Top lending executives have their say on coming trends
Canada’s mortgage and housing markets have seen plenty of turbulence throughout this year amid climbing interest rates and cooler sales activity – but while challenges will persist in 2024, there’s room for optimism looking ahead.
That was the message from a panel at this week’s Mortgage Professionals Canada (MPC) national conference in Toronto, convening top executives from leading lenders to hear their thoughts on how the market is likely to play out next year.
While a dramatic turnaround isn’t in the cards for Canada’s still-tepid housing market, opportunity will still present itself in 2024, according to participants in the panel – moderated by Canada Guaranty senior vice president of sales and marketing Mary Putnam (pictured top).
Marina Bournas (pictured below), RFA Mortgage Corporation’s president and chief executive officer, highlighted the cyclical nature of the mortgage market, and said her company was looking to the future with a positive outlook.
“I think we’re in an industry where it comes in ebbs and flows, and we’ve been through multiple changes: there have been regulatory changes, market changes,” she said. “So I’m an optimist.
“With that being said, I do think 2024 will probably look very similar to 2023, and hopefully there’s some optimism with rates for the latter part of the year.”
Top of mind for RFA at present, according to Bournas, is gearing up for busier times ahead by strengthening existing relationships and adding new talent.
“We’re trying to ensure we’re working on the foundation, working on continuing to build that trust with our brokers,” she said, “working to hire and train and just be ready when it starts up again – because it absolutely will.”
CIBC's Deputy Chief Economist, Benjamin Tal, expects the Central Bank's trendsetting rate to remain stable in the first half of next year before declining.— Canadian Mortgage Professional Magazine (@CMPmagazine) October 18, 2023
Read more: https://t.co/5z7T8wOSMM#MortgageIndustry #RateHike #InterestRates #Inflation #EconomicOutlook
Certainty on interest rates required before market shifts again
Yousry Bissada (pictured below), CEO of Home Trust Company, told the audience that while demand was still definitely present in the housing market, buyers and sellers alike required clarity on when interest rates are likely to fall before stepping back into the fray.
“The fear of this uncertainty and volatility that’s going on, we believe, still left a lot of people on the sidelines,” he said. “And that may last a while yet. People just need a little certainty… People need to know that the Bank of Canada will one day say, ‘We’re done, and we’re on the way down.’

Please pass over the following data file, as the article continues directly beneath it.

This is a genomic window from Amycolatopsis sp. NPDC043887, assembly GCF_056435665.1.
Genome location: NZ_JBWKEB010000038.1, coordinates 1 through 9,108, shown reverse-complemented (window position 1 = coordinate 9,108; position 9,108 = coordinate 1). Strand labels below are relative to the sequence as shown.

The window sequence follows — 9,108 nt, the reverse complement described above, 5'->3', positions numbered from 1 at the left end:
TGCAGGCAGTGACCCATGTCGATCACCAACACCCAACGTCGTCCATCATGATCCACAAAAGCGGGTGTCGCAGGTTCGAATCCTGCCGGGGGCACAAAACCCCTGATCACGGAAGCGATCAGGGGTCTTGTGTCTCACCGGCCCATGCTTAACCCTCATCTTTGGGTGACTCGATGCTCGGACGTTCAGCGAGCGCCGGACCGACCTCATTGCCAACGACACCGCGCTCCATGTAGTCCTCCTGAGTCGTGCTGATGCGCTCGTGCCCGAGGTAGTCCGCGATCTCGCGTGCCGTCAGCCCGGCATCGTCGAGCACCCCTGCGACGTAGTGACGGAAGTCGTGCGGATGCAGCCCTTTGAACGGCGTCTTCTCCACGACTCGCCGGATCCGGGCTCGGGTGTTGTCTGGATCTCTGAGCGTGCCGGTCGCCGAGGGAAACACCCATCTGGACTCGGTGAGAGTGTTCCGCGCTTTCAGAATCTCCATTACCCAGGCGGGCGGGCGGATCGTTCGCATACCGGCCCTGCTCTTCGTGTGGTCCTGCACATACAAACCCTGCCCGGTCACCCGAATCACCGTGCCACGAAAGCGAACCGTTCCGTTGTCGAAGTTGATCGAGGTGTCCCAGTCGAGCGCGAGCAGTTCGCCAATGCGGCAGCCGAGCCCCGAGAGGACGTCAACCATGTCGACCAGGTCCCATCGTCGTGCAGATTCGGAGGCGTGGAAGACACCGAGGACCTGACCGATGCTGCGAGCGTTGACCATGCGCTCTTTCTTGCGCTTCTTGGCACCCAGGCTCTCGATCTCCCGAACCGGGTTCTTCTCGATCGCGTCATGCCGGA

“And when that happens, I think people get certainty, and they’re willing to put money in and they’re willing to risk what a renewal will look like a few years down the road.”
The end result? “I think it’s going to be very similar to this year,” Bissada added, “especially with the backup as people just remain on the sidelines and wait to see, wait for that announcement of ‘We’re done.’”
A subdued market for now – but green shoots emerging
Jason Ellis (pictured below), First National Financial’s president and CEO, said that while the market would likely remain subdued in 2024, there appeared to be little prospect of a sizeable downturn, particularly with demand always persisting among Canadian homebuyers.
“I think we’re going to be fine. I think origination volumes will moderate,” he said. “I don’t think we’re going to go off the housing cliff – I still think there’s a great deal of resiliency. And we’ve got that backdrop of [the] supply problem, which means there’s always going to be buyers of houses.”
BMO head of home financing and personal lending Hassan Pirnia (pictured below) reinforced the notion of a market that goes through cycles – and said that while further moderation of prices and activity could be ahead, the housing sector was nevertheless poised to rebound mildly after that.
“Despite what we’ve experienced in recent years… we’re in a cyclical business,” he said. “There are peaks and valleys, and we are still in the valley. So our prediction is it’s going to be a moderate housing slump, and it will recalibrate in mid- to late 2024, when the interest rates will start coming down.”
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